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  1.  
    A chance to own a very rare (if expensive) Wire related artifact for those completists out there:

    http://touchshop.org/product_info.php?cPath=31&products_id=413
  2.  
    Who were The Art Attacks? Was this session work, or something more?
    My Everybody Loves A History isn't to hand.
  3.  
    I have the Original 7" Of this on the fresh label released in 1979. Although The track Robert plays on
    was recorded in 1977. They had only played 1 gig at the time. Clearly says on sleeve, Drums Rob Gotobed (now
    in WIRE).

    http://tinyurl.com/3y2stky

    http://tinyurl.com/3ycbwpx
  4.  
    The Art Attacks were an arty (after a fashion) early punk group that lasted about a year. Their singer Edwin Pouncey was Sounds' Savage Pencil illustrator. Note the illustrator for the item for sale.

    They had rather less depth than wire both musically and intellectually but they had good tunes and some really fun songs and I would love to have seen them live.

    I recommend 'Neutron Bomb', 'Arabs in 'Arrods' and 'I am a Dalek'. There is/was a CD compilation of their limited collected works called 'Outrage and Horror'. I am proud to own a copy of their single 'Neutron Bomb/I am a Dalek' that I bought off their old record label manager who used to be the in house DJ at the long defunct Moonlight Club in West Hampstead.

    U.
  5.  
    I was aware of them myself via an album I bought in 1983 called a 'Fresh Selection' which contained the track 'Punk Rock Stars', the b-side of the above without Robert on drums, although that per-dates my awareness of Wire by a year or so . A compilation album showcasing the Fresh labelmates it's an eclectic mix of punk, pubrock and european new wave acts such as Family Fodder and the Cuddly Toys. The Family Fodder track "Savoir Faire" is a particular favourite that I still play to this day. The Art Attacks track is typical 1977 British Punk and quite tongue in cheek. Good stuff. Time for a reunion tour supporting Wire!
  6.  
    I've always been rather fond of I Am A Dalek, too.
    Pretty neat 45 if a bit of a period piece.
    If you haven't heard it...

    http://www.youtube.com/watch?v=4tGmH2zLfyI


    Talking of the Cuddly Toys...I'm a big fan of the Bolan/Bowie penned Madman.
    Love the handclaps that come in two thirds of the way through!
    The video features some rather extraordinary posing!

    http://www.youtube.com/watch?v=w52Yc8LhopA


    Incidentally, the Art Atacks link took me to this footage of The Killjoys with Kevin Rowland on vocs.
    Don't think I've seen actual footage of them before.

    http://www.youtube.com/watch?v=kvlSMUY8-CQ&feature=related
  7.  
    Not played the Cuddly Toys 7" for years, but listening to it now the vocalist is sooo trying to sound like Bowie, you really want the man himself to've sung it. Tho' by the time this was released ('79?), he'd moved on from glam!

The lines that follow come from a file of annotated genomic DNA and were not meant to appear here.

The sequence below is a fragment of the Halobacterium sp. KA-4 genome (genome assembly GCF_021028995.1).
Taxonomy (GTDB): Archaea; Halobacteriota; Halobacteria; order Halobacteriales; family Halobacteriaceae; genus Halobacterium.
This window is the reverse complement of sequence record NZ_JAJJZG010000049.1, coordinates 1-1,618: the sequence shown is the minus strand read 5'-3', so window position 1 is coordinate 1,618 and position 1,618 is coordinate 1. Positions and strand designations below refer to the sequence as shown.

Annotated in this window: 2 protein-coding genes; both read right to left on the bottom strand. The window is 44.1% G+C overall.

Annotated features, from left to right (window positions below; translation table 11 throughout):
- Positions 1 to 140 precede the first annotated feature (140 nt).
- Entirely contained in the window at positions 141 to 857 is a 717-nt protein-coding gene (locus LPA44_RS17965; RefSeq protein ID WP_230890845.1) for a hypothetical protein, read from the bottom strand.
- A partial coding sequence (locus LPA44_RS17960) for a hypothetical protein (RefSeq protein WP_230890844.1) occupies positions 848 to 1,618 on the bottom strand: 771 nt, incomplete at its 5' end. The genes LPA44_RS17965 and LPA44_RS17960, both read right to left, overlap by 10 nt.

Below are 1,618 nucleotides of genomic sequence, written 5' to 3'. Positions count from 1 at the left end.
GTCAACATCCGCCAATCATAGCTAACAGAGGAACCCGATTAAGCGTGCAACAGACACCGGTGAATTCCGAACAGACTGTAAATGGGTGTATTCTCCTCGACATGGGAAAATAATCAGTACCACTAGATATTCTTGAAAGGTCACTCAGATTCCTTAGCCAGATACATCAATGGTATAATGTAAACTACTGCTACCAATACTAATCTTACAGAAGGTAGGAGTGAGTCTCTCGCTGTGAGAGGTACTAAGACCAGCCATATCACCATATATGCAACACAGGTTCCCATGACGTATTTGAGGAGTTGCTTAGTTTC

& on the Art Attacks page, click thru the wonder ATV to The Adverts terrific "One Chord Wonders" & the even better “Gary Gilmore’s Eyes” (with video)! Good job work's quiet today!!!!
  8.  
    Not familiar with most of these groups, but Family Fodder I do enjoy. The song "Dinosaur Sex" in particular, however silly lyrically (surprisingly clever at points, actually), is structurally genius. And, to boot, they boasted, at one point or another, every major member of This Heat, one of the few bands of the post-punk era who rival Wire for my deepest affections (had The Pop Group's second album been as wonderfully demented as Y or the "We Are All Prostitutes" 7", they would probably take the cake, but, alas, no).
  9.  
    When did post punk officially end as a epoch or are forever post punk?
  10.  
    I think that's covered elsewhere on here, but it's a style of '80's music (which covers MANY styles), but that was influenced by punk. After all, you could hardly call Spice Girls, Take that etc 'post punk' tho' it clearly came after punk!
  11.  
    The "post-punk era" is generally said to have ended around 1984 or 1985... Actually, not too far from when Wire first reformed. Or, less interestingly, when Madonna broke through....

    More specifically, the heyday of post-punk as a (loose) genre/movement very roughly coincides with the "classic" era of PiL (mid-1978 to late 1981), although many of the epochal post-punk bands had either disintegrated or "moved on" at this point, putting the "turning point" somewhere around the time of Ian Curtis' suicide (18 May 1980).

    As for what qualifies as post-punk, the range is pretty vast, although there are some rough journalistic parameters, more defined by attitude (idealistic, arty, brash, forward-thinking, often uncompromising) or even politics (a strong leftish streak, "personal is political" lyrical leanings) than by sound.

    All in all, it's more period (and period-inspired) than sound.